John Vento is often called a chameleon in the Pittsburgh music scene; and, while his critics may use the term as a pejorative, Vento views it as a compliment. He understands that they’re motivated by the frustration of their inability to lock him into a specific musical style. After all, the front man for the high-energy, hard-rockin’ bands, The Businessmen, and the Nied’s Hotel Band, is also known for his introspective, brooding solo recordings.
Rather than a drawback, however, Vento considers such diversity to be among his strengths; and his fans agree. They relish sharing his tumultuous trek toward achieving his artistic vision, which he accomplishes by channeling a blend of eclectic influences through his own, raw emotions, which he masterfully shared in his current release, “Love, Lust & Other Wreckage,” an almost all true autobiographical story of his love life and how it has been affected by his first love, the stage.
John’s story has been so artistically crafted that it gained the attention of renowned playwright/lyricist, Amy Hartman. Even before it’s completion, Amy began to become involved with the project to the point of steering John in the direction of reaching more deeply into the wreckage of his love life to pull out the drama and heartaches to forge a more interesting story. Her rendition of John’s saga will be shared as a stage play featuring music from the album on September 13th & 14th at the Oaks Theater in Oakmont just outside of Pittsburgh.
Helping to engineer the journey through his love story are his core of collaborators, including a few of Pittsburgh well known artists: musician & producer David Granati, songwriter Bert Lauble, and singer/songwriter Cherylann Hawk. Other collaborators on this album are well known Pittsburgh musicians Cheryl Rinovato, Joffo Simmons, and Wil E. Try, as well as a few of David Granati’s talented family members, Joey, Hermie and Jules.
When performing live John is accompanied by a highly talented group of players who deliver a great performance : Cherylann Hawk – Vocals, Ian Arthurs – Guitar, Sal Monteverde – Guitar & Vocals, Mark DeMeno – Percussion & Vocals, and cousin Phil Vento – Bass.
Many members of this crew have been with him for more than a decade; and it’s easy to understand why, as Vento consistently showers them with appreciation and accolades. Though a one-of-a-kind performer, he professes a great distaste for the word, “solo,” insisting that, “Without my collaborators, I would not have accomplished anything.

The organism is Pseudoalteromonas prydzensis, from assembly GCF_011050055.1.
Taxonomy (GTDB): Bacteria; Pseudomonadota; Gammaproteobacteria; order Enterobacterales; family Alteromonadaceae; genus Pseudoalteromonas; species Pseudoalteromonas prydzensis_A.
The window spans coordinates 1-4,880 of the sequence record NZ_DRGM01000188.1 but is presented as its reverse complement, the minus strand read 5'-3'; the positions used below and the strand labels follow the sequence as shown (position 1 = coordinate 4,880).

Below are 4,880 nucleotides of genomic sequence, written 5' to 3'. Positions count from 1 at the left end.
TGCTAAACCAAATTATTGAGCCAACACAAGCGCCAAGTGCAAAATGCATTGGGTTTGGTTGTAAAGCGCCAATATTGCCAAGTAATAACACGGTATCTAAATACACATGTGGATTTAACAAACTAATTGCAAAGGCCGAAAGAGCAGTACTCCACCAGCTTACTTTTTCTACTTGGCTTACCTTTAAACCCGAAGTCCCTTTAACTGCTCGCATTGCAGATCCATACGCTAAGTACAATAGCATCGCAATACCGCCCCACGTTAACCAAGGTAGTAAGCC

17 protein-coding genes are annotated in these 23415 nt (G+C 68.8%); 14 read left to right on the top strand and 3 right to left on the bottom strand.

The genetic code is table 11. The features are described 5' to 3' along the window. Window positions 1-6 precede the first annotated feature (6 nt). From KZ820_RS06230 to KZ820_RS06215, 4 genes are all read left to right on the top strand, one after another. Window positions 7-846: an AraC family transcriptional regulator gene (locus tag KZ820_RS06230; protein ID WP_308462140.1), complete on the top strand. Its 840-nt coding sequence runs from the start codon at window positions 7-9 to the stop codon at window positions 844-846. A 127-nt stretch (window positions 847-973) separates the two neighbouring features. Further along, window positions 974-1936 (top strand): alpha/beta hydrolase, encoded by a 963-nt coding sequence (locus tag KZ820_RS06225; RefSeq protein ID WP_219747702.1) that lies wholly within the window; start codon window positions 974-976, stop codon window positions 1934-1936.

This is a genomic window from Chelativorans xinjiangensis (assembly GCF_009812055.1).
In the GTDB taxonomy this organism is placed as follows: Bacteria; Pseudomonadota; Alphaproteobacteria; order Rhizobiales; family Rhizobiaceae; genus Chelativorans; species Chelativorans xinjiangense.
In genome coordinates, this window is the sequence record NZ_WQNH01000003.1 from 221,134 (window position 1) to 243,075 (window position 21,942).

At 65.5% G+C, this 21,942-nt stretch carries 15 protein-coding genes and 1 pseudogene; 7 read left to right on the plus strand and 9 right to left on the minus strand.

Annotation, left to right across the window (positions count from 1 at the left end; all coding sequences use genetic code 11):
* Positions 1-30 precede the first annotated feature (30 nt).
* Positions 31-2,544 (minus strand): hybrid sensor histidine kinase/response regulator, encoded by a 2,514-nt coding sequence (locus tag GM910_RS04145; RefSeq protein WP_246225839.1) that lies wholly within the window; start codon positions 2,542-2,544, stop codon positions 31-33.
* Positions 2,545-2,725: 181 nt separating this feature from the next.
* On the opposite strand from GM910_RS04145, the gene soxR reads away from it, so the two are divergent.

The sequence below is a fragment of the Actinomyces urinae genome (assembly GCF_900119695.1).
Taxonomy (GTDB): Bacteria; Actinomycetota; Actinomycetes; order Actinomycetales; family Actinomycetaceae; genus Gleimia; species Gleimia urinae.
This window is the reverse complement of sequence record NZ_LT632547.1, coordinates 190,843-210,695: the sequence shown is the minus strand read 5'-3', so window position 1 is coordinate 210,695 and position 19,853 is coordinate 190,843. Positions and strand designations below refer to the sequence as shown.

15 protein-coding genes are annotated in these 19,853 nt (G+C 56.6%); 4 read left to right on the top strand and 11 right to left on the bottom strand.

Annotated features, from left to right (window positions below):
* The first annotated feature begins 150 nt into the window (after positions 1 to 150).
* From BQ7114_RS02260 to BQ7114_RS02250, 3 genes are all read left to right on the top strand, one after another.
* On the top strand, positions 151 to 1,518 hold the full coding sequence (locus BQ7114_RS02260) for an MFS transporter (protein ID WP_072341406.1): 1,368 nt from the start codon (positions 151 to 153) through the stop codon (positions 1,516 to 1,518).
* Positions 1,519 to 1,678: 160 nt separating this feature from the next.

That’s no surprise to those who know him, as he truly is a humble, loving, and grateful person, who treasures his family and friends. Certainly, that comes across, loud and clear, in his honest, from-the-heart songs; and that, undoubtedly, is another quality which endears him to his fans. As he puts it, “If just one person is touched in some small way by one of my songs, that’s the greatest reward that I could receive.”
John has created his own venue to accommodate these musicians… Steamworks Creative is a listening room off Route 8 in Hampton, not far from his home, which has just celebrated its first anniversary in allowing musicians to perform acoustically without the noise and general din of many club venues. He and his crew host open stages and artist showcases, which include an autism friendly open mic.
His passion for autism awareness is quite personal. “My godson is on the spectrum, plus others in our family. Through “Band Together Pittsburgh” we want folks to see how beautiful and talented those on the spectrum really are,” he says. “You would have to come to one of our Autism Friendly Open Mic events to see first-hand what I’m trying to say, it’s amazing on every level.”
“Please don’t give me too much credit. We just create an opportunity where charitable causes can use our performances as a platform for support,” Vento explains. “My inspiration was and is the late great Harry Chapin. He dedicated his life to charitable efforts through his music. He really is my hero.”
He has been very blessed, he adds, and has a sense of obligation to give back as much as possible. When it is suggested to him that musicians in general seem to be among the first to want to aid causes when help is needed, he offers, “Yes, creative people with beautiful hearts.”
Of course, it’s purely logical that Vento would find a great following in this town. His steely resistance to categorization is the very essence and backbone of Pittsburgh. Built by a veritable melting pot of blue-collar workers, the once-gritty city has risen from the slag heap, through the smoke and haze, to become a sparkling, spectacular hub of culture and learning. Yet, it remains true to its deeply-forged identity.
And, through his molten lyrics and passionate delivery, Vento covers that entire spectrum.